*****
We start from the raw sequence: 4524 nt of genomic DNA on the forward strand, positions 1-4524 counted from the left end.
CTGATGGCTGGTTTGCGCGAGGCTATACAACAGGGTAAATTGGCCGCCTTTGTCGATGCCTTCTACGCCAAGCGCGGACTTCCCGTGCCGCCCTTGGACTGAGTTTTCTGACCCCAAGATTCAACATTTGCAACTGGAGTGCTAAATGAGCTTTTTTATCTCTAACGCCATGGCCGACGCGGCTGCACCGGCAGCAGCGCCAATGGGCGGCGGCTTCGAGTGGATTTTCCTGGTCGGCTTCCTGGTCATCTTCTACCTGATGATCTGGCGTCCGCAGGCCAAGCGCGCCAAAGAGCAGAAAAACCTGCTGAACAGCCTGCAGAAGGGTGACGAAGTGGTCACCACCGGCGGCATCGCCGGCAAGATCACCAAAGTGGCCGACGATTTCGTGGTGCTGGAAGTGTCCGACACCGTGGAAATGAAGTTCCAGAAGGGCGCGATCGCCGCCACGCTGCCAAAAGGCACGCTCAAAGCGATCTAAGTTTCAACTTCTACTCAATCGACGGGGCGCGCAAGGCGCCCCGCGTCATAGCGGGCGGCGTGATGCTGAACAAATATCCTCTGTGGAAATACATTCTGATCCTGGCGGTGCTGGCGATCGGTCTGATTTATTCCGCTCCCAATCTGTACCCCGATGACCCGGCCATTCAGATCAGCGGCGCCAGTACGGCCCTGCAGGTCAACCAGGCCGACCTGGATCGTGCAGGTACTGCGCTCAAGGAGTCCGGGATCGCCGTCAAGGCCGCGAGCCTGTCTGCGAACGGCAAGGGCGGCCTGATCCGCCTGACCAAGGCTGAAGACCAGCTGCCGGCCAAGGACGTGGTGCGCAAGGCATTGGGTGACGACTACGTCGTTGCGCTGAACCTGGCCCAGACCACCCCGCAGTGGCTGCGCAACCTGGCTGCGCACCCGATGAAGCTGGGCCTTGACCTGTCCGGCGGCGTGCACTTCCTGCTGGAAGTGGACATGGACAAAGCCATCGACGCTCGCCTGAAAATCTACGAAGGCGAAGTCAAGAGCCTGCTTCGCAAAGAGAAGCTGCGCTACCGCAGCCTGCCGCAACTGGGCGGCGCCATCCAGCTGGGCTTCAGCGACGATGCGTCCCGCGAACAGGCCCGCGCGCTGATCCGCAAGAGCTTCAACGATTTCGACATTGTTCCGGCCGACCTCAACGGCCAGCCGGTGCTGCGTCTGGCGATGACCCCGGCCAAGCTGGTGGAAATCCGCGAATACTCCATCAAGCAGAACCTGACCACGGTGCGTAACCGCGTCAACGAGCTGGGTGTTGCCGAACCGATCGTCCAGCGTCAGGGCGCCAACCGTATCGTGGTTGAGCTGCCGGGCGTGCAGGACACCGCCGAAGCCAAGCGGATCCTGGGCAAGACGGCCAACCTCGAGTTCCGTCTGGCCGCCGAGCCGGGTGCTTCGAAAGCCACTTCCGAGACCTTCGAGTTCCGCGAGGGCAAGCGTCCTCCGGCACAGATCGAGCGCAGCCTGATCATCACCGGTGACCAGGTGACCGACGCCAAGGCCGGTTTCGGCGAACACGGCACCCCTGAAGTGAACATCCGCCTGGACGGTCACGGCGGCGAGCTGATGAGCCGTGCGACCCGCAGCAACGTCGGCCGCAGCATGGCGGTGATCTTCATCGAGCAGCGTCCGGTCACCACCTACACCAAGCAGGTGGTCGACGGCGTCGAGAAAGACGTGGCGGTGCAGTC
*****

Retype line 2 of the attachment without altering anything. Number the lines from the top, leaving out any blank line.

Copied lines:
CTGATGGCTGGTTTGCGCGAGGCTATACAACAGGGTAAATTGGCCGCCTTTGTCGATGCCTTCTACGCCAAGCGCGGACTTCCCGTGCCGCCCTTGGACTGAGTTTTCTGACCCCAAGATTCAACATTTGCAACTGGAGTGCTAAATGAGCTTTTTTATCTCTAACGCCATGGCCGACGCGGCTGCACCGGCAGCAGCGCCAATGGGCGGCGGCTTCGAGTGGATTTTCCTGGTCGGCTTCCTGGTCATCTTCTACCTGATGATCTGGCGTCCGCAGGCCAAGCGCGCCAAAGAGCAGAAAAACCTGCTGAACAGCCTGCAGAAGGGTGACGAAGTGGTCACCACCGGCGGCATCGCCGGCAAGATCACCAAAGTGGCCGACGATTTCGTGGTGCTGGAAGTGTCCGACACCGTGGAAATGAAGTTCCAGAAGGGCGCGATCGCCGCCACGCTGCCAAAAGGCACGCTCAAAGCGATCTAAGTTTCAACTTCTACTCAATCGACGGGGCGCGCAAGGCGCCCCGCGTCATAGCGGGCGGCGTGATGCTGAACAAATATCCTCTGTGGAAATACATTCTGATCCTGGCGGTGCTGGCGATCGGTCTGATTTATTCCGCTCCCAATCTGTACCCCGATGACCCGGCCATTCAGATCAGCGGCGCCAGTACGGCCCTGCAGGTCAACCAGGCCGACCTGGATCGTGCAGGTACTGCGCTCAAGGAGTCCGGGATCGCCGTCAAGGCCGCGAGCCTGTCTGCGAACGGCAAGGGCGGCCTGATCCGCCTGACCAAGGCTGAAGACCAGCTGCCGGCCAAGGACGTGGTGCGCAAGGCATTGGGTGACGACTACGTCGTTGCGCTGAACCTGGCCCAGACCACCCCGCAGTGGCTGCGCAACCTGGCTGCGCACCCGATGAAGCTGGGCCTTGACCTGTCCGGCGGCGTGCACTTCCTGCTGGAAGTGGACATGGACAAAGCCATCGACGCTCGCCTGAAAATCTACGAAGGCGAAGTCAAGAGCCTGCTTCGCAAAGAGAAGCTGCGCTACCGCAGCCTGCCGCAACTGGGCGGCGCCATCCAGCTGGGCTTCAGCGACGATGCGTCCCGCGAACAGGCCCGCGCGCTGATCCGCAAGAGCTTCAACGATTTCGACATTGTTCCGGCCGACCTCAACGGCCAGCCGGTGCTGCGTCTGGCGATGACCCCGGCCAAGCTGGTGGAAATCCGCGAATACTCCATCAAGCAGAACCTGACCACGGTGCGTAACCGCGTCAACGAGCTGGGTGTTGCCGAACCGATCGTCCAGCGTCAGGGCGCCAACCGTATCGTGGTTGAGCTGCCGGGCGTGCAGGACACCGCCGAAGCCAAGCGGATCCTGGGCAAGACGGCCAACCTCGAGTTCCGTCTGGCCGCCGAGCCGGGTGCTTCGAAAGCCACTTCCGAGACCTTCGAGTTCCGCGAGGGCAAGCGTCCTCCGGCACAGATCGAGCGCAGCCTGATCATCACCGGTGACCAGGTGACCGACGCCAAGGCCGGTTTCGGCGAACACGGCACCCCTGAAGTGAACATCCGCCTGGACGGTCACGGCGGCGAGCTGATGAGCCGTGCGACCCGCAGCAACGTCGGCCGCAGCATGGCGGTGATCTTCATCGAGCAGCGTCCGGTCACCACCTACACCAAGCAGGTGGTCGACGGCGTCGAGAAAGACGTGGCGGTGCAGTC